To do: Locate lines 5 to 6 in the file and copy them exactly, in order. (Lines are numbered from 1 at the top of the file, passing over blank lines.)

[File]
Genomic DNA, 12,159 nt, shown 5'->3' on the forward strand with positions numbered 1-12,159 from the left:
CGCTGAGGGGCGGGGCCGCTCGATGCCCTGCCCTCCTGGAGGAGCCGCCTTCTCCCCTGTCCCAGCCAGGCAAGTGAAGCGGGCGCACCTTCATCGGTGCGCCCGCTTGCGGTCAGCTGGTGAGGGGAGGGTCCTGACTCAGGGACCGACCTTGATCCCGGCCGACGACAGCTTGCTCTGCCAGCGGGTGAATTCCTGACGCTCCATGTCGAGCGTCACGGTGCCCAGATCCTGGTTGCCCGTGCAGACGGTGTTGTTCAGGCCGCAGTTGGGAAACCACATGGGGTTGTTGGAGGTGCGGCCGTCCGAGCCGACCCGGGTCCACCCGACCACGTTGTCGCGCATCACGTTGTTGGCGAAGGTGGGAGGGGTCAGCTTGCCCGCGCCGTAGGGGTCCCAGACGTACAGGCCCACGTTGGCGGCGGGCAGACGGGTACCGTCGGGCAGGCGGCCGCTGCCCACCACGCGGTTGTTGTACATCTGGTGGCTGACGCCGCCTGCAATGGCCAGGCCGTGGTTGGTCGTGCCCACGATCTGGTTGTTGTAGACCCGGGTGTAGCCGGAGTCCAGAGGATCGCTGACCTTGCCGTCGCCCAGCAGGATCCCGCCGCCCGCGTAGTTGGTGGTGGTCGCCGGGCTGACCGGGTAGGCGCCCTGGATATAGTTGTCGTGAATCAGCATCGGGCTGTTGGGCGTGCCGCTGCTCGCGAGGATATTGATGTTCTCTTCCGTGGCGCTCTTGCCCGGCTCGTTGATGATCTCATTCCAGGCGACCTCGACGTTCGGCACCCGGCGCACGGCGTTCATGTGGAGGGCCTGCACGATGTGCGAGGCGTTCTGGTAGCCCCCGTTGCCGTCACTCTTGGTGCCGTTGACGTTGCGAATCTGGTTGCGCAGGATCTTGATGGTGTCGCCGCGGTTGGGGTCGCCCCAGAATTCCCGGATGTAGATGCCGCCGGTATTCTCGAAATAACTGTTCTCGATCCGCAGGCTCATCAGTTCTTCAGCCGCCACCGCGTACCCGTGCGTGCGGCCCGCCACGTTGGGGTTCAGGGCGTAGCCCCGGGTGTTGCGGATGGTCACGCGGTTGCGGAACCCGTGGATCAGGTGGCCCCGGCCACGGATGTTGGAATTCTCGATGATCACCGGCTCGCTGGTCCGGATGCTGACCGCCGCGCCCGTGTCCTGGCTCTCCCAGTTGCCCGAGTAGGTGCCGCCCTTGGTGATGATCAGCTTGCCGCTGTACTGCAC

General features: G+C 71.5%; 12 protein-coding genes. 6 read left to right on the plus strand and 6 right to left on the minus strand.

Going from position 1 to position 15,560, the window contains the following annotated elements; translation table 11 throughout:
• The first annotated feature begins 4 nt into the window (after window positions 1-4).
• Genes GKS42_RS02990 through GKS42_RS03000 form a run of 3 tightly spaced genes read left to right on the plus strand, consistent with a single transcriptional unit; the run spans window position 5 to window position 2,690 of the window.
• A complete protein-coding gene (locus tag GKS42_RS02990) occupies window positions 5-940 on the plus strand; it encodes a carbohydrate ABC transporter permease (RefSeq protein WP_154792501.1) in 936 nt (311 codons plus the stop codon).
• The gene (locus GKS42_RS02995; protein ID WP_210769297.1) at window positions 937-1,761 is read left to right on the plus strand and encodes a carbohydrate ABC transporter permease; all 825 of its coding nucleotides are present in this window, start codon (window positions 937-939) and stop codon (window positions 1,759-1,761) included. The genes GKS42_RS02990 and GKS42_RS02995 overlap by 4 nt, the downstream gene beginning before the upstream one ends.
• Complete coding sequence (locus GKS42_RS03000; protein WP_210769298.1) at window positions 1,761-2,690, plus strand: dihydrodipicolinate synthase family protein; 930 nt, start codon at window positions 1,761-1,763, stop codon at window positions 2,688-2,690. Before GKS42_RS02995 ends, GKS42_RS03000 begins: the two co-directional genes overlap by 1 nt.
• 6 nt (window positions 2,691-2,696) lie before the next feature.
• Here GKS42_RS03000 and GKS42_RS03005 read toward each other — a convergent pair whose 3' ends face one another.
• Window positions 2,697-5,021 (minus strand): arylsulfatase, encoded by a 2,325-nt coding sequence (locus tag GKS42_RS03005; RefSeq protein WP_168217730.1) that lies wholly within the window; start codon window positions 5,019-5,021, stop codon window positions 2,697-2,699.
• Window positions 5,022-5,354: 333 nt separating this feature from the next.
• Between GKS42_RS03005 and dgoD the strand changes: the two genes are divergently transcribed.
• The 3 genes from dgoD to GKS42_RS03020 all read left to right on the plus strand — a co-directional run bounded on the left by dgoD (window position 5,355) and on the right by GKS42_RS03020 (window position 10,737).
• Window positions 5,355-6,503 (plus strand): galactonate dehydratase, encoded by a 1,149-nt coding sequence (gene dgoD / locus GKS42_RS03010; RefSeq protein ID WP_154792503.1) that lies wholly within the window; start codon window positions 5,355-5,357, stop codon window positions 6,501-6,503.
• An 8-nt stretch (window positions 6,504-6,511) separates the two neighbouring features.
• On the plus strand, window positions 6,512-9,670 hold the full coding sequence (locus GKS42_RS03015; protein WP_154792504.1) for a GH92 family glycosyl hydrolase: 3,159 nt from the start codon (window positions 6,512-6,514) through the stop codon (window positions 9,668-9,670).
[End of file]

• The first annotated feature begins 4 nt into the window (after window positions 1-4).
• Genes GKS42_RS02990 through GKS42_RS03000 form a run of 3 tightly spaced genes read left to right on the plus strand, consistent with a single transcriptional unit; the run spans window position 5 to window position 2,690 of the window.